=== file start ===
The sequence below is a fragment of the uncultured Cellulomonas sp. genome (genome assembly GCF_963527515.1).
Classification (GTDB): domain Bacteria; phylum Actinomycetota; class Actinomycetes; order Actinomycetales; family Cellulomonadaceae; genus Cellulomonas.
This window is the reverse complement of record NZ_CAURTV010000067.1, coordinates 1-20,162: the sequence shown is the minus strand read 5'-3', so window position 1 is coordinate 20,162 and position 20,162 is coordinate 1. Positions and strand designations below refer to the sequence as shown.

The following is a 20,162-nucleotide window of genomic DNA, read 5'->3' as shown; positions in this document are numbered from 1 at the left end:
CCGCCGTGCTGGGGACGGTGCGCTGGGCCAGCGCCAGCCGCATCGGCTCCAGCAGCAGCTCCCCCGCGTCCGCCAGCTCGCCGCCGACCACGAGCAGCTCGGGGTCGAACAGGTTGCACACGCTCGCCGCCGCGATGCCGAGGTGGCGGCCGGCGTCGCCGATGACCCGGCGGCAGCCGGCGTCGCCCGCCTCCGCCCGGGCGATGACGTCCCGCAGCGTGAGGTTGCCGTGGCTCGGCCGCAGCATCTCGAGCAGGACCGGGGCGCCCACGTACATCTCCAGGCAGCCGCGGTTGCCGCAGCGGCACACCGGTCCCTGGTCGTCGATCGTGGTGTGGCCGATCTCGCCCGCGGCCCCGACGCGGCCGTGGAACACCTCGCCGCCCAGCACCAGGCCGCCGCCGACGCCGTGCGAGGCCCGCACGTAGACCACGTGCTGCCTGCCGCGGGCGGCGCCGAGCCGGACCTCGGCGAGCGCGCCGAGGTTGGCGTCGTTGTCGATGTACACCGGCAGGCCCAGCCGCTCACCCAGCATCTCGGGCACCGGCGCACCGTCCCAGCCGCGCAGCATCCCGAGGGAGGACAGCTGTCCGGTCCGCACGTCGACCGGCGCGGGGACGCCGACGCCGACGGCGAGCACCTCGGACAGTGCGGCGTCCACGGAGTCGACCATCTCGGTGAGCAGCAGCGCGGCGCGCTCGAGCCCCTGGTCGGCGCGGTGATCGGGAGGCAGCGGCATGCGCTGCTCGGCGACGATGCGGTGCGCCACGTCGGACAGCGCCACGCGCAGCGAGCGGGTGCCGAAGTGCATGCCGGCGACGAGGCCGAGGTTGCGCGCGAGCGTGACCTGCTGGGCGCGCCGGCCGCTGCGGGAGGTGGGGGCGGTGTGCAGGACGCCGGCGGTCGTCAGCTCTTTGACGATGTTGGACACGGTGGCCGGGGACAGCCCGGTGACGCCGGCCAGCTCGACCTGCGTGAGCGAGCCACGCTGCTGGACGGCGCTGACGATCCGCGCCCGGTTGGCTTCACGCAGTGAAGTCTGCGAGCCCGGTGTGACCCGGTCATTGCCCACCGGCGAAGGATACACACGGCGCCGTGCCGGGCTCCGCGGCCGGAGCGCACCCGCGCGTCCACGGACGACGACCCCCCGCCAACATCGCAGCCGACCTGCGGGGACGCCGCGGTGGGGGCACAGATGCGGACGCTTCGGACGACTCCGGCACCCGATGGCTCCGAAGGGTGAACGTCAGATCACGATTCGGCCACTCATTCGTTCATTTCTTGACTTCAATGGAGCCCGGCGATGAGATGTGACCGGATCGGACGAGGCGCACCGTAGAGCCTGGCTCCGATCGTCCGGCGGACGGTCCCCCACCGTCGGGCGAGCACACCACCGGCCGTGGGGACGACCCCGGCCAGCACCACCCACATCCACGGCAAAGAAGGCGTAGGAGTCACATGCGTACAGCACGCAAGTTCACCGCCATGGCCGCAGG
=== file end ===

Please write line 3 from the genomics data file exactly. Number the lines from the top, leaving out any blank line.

This window is the reverse complement of record NZ_CAURTV010000067.1, coordinates 1-20,162: the sequence shown is the minus strand read 5'-3', so window position 1 is coordinate 20,162 and position 20,162 is coordinate 1. Positions and strand designations below refer to the sequence as shown.